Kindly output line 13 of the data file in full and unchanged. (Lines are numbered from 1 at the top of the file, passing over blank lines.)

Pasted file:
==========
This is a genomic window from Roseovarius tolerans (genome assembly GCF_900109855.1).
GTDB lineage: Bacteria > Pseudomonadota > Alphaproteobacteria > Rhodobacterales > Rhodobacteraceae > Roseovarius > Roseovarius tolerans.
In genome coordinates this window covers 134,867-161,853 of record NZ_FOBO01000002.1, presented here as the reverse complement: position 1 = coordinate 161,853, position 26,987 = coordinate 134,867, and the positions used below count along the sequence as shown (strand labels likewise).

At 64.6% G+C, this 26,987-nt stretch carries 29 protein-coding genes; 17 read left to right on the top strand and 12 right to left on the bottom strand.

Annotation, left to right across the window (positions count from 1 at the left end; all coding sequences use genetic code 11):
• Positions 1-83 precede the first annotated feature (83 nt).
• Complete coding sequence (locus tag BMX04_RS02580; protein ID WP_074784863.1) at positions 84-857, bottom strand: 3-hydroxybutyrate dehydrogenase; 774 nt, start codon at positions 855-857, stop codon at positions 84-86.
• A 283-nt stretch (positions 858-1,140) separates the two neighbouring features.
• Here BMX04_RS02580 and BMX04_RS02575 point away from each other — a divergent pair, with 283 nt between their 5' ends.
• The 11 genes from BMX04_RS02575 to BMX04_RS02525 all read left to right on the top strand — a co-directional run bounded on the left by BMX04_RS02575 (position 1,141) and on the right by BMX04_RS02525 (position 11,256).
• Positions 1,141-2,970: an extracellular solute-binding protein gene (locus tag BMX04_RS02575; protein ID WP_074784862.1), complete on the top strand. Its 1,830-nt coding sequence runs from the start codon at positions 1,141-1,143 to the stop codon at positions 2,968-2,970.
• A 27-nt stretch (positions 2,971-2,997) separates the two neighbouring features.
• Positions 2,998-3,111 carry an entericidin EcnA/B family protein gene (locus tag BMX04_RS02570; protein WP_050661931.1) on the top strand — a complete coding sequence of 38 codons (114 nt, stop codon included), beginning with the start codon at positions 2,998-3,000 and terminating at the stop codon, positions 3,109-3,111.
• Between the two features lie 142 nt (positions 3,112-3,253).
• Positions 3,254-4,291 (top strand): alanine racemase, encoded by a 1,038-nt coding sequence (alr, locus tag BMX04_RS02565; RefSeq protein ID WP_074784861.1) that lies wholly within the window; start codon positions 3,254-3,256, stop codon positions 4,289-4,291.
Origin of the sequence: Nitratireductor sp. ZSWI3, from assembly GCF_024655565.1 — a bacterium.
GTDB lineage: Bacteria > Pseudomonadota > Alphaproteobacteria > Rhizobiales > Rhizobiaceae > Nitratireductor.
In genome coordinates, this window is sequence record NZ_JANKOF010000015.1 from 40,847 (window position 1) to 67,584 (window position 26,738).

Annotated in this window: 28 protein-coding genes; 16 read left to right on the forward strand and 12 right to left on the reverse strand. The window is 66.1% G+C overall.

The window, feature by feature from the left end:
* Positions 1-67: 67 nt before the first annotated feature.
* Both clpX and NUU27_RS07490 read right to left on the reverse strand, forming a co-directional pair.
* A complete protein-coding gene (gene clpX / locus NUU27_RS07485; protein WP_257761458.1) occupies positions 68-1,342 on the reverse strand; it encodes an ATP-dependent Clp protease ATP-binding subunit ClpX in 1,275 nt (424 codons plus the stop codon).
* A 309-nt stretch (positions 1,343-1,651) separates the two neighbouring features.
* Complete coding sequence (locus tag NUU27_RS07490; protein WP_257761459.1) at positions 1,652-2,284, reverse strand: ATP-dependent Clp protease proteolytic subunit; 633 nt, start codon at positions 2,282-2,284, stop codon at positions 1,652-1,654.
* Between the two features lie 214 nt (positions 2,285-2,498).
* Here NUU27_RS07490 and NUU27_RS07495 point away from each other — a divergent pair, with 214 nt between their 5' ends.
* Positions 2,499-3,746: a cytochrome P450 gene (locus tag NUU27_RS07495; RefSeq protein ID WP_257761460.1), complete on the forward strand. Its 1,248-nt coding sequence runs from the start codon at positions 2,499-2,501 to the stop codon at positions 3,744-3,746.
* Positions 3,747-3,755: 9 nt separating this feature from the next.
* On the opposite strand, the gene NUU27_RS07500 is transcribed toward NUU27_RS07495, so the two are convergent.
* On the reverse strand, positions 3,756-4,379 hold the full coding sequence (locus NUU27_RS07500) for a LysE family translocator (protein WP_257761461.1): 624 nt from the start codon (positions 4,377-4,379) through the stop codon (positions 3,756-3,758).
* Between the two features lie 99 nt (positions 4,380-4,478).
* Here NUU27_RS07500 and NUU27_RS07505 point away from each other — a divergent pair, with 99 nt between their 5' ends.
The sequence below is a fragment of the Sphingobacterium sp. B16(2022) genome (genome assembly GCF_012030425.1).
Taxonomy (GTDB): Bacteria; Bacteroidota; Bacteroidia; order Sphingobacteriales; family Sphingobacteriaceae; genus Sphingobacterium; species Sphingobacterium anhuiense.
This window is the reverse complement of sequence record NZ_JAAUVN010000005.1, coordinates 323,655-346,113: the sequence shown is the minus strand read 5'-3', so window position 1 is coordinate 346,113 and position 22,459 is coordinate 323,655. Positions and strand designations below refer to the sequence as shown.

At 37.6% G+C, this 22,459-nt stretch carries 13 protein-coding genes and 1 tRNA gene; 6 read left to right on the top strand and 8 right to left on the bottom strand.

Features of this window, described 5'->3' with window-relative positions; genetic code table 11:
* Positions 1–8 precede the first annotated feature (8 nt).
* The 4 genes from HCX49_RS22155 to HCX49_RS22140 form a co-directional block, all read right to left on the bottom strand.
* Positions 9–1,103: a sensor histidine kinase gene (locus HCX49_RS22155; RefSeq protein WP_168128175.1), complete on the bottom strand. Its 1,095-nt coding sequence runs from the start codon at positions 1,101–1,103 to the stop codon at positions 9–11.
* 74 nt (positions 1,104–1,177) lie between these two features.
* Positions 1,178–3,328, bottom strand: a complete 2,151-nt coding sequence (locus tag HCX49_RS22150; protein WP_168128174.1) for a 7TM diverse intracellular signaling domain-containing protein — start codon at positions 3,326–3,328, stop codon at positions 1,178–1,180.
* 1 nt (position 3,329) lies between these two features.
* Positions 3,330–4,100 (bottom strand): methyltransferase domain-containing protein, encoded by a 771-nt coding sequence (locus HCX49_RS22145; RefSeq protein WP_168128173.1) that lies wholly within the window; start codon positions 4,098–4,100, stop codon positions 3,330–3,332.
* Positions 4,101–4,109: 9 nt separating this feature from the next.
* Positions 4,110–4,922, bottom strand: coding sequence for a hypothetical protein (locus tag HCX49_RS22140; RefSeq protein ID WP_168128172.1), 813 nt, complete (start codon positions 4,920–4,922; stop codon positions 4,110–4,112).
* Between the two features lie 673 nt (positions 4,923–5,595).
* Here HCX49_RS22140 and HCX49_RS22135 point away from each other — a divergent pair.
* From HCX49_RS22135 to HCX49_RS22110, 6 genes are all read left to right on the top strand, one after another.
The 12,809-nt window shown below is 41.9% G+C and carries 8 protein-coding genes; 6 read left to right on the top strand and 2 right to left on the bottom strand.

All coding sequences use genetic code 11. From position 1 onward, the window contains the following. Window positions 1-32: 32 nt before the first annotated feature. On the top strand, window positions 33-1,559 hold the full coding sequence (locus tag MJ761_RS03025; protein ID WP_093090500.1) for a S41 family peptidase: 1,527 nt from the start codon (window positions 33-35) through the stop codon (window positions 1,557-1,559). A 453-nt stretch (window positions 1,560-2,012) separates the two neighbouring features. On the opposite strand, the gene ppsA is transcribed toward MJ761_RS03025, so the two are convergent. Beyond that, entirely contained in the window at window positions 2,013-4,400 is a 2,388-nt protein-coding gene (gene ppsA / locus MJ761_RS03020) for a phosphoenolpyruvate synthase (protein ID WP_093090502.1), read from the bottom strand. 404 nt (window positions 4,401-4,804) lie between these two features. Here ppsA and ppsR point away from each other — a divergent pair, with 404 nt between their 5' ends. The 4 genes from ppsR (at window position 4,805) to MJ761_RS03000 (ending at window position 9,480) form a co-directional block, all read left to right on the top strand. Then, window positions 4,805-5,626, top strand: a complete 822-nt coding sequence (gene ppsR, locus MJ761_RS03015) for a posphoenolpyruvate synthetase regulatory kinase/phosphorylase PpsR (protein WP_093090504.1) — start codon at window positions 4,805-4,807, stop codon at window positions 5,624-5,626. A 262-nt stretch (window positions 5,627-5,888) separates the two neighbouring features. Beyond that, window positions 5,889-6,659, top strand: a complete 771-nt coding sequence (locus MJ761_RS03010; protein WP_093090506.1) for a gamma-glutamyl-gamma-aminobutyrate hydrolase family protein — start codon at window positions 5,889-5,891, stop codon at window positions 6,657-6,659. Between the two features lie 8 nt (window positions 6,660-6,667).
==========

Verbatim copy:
• Positions 2,998-3,111 carry an entericidin EcnA/B family protein gene (locus tag BMX04_RS02570; protein WP_050661931.1) on the top strand — a complete coding sequence of 38 codons (114 nt, stop codon included), beginning with the start codon at positions 2,998-3,000 and terminating at the stop codon, positions 3,109-3,111.